Behind the Buy: Generating ‘buzz’ post-lockdown

The adult toy industry is having a moment, thanks to the pandemic. But is that enough to bet it all on OOH?
womanizer-stay-home-outdoor-2020

At a time when many brands are pausing or pulling their ad spend – whether that’s because they’re trying to adjust their messaging, or because they’re set to lose out from the drastic reduction in footfall traffic – one brand is enduring the pandemic a little differently.

The Womanizer, a Canadian-made sex toy brand, had already been having a great year. Last year, it caught the eye of global trades with its “Scream your own name” billboard on Toronto’s Gardiner Expressway. This spring, riding a surge in sales, it wanted to capture that lightning in a bottle again.

But can the same be done on the Gardiner when highway traffic is down 71%, according to a study by Novus Canada?

Probably not, admits Tim Hughes, managing director of Cairns Oneil, the media agency for the Womanizer. But it could at least save a little bit of money.

 

The timeline had to be quick, admits Hughes. “It felt very of-the moment.” The conversation was initiated by Womanizer’s creative agency, The Garden, which presented the creative idea on March 24. Already, work-from-home orders had been in place a little more than a week – which also means that dating and hookups (in-person, at least) are a thing of the past for those who don’t live with partners. “They thought it was a great time for the Womanizer to get active.”

Already, March sales for the Womanizer were up 263% in March versus the same month in 2019. The time came to spread the word.

“We looked right to the out-of-home market, because we knew there was a lot of inventory available. And we wanted to focus on digital out-of-home specifically so we could get in the market that much faster.”

The client approved the plan on March 25. Over the next few days, Cairns Oneil presented to Astral, Outfront, Branded Cities and Pattison to activate in Toronto, Ottawa and Montreal. “We created kind of an interesting hook in our RFP. We titled it, ‘This Is a PSA… Really.’ We were hoping the vendors would treat it like a PSA, because we were not operating on a big budget.”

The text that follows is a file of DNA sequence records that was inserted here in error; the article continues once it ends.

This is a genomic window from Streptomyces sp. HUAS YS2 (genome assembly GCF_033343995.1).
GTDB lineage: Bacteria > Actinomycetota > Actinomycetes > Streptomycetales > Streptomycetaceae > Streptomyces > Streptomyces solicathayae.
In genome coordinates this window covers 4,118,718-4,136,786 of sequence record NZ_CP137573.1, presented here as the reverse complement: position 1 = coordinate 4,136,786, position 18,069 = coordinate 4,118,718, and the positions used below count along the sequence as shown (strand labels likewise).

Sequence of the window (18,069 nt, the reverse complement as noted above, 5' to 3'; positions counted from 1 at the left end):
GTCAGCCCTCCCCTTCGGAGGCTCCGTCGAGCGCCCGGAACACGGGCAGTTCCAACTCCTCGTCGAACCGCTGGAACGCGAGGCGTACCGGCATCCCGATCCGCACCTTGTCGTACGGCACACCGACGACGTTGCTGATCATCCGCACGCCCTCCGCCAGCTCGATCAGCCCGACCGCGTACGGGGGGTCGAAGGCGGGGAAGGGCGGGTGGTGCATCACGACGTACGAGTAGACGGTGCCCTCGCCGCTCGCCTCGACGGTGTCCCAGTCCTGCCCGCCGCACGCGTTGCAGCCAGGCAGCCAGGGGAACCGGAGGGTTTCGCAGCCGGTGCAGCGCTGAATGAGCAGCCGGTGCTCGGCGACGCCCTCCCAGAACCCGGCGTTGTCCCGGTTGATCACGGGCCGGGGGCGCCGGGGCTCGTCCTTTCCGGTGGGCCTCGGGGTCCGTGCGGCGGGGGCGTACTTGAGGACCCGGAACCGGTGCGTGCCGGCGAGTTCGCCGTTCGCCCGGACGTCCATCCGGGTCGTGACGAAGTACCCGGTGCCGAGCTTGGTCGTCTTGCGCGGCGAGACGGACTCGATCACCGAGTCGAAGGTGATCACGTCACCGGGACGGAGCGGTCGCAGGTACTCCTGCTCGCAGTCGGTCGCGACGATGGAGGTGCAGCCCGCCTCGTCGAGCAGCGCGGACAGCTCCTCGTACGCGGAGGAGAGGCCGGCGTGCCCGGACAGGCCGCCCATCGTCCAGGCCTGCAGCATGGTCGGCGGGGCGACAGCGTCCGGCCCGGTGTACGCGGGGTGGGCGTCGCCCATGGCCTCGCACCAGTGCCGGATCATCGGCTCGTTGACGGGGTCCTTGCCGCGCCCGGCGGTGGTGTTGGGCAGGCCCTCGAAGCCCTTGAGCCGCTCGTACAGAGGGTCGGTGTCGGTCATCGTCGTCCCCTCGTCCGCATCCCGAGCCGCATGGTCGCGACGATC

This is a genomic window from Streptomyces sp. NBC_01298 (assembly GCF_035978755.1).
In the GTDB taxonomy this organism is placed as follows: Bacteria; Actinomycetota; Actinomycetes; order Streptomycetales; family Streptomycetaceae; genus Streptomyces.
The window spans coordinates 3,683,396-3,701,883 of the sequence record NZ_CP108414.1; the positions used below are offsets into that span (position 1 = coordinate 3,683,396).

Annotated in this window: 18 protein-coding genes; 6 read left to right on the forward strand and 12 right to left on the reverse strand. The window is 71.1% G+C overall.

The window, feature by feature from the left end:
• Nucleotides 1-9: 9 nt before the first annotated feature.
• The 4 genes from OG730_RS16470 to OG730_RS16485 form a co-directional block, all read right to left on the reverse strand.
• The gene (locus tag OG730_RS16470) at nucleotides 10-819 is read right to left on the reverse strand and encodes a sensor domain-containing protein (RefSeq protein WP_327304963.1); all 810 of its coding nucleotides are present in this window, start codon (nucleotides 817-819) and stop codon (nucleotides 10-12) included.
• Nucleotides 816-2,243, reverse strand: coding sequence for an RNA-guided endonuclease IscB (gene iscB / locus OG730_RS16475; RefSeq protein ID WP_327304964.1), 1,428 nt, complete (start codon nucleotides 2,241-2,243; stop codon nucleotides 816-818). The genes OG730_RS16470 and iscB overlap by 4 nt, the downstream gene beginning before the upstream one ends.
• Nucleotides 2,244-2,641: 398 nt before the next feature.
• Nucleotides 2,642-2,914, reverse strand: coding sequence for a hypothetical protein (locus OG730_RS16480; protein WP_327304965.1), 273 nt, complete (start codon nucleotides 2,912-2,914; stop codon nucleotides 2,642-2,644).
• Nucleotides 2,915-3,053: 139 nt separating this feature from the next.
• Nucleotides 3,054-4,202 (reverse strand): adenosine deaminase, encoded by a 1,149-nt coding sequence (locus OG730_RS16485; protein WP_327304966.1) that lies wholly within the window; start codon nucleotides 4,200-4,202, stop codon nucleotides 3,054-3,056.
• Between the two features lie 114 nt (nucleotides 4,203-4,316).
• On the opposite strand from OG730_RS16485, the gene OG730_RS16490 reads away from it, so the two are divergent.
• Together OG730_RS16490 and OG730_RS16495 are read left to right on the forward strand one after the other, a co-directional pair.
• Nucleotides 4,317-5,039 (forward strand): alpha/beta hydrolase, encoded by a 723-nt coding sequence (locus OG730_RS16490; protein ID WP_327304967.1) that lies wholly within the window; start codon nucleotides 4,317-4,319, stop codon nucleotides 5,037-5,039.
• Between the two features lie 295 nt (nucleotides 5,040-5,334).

And indeed, it did have an important public service message. Accompanying a picture of the sex toy was a simple, yet tantalizing message to drivers along the once-busy commuter stretches in those cities: “Stay home.”

By the second day of April, the campaign was live, with the agency dividing its budget equally among the four vendors. Everyone provided the same amount of paid media, although some of the vendors provided different amounts of bonus inventory. There was naturally some bonus inventory that Hughes said was easy for some of the vendors to throw in, considering demand was so low. In fact, says Hughes, 90% of the campaign is made up of no-charge bonus impressions.

But if demand was low from clients, that surely means exposure was low as well, right?

When the price is right, says Hughes, the price is right. Traffic on city highways like the Gardiner is down, but it’s not nonexistent. And gaining a greater share of voice in areas normally cluttered by flashy ads for big entertainment venues and luxury brands makes this a value buy the brand was willing to experiment with.

Initially, says Hughes, the agency has hoped to take the client in more of a multimedia direction, but with demand low and inventory high, digital out-of-home was “really the most nimble.” He admits this is all about being opportunistic, but so far it’s paying off. In fact, Hughes likened the value-driven stunt to a “multiplier effect.”

It’s too early to judge sales results for the campaign, which ended after three weeks, but prior to the campaign going live, the product itself and the category as a whole had been experiencing growth that was almost undoubtedly related to the pandemic. For now, Hughes considers the most immediate success metric to be PR.

The brand may not have bought digital ads, he says, but the stunt drew coverage in AdWeek, the Ottawa Business Journal, Los Angeles-based KSRO, Daily Mail and more.

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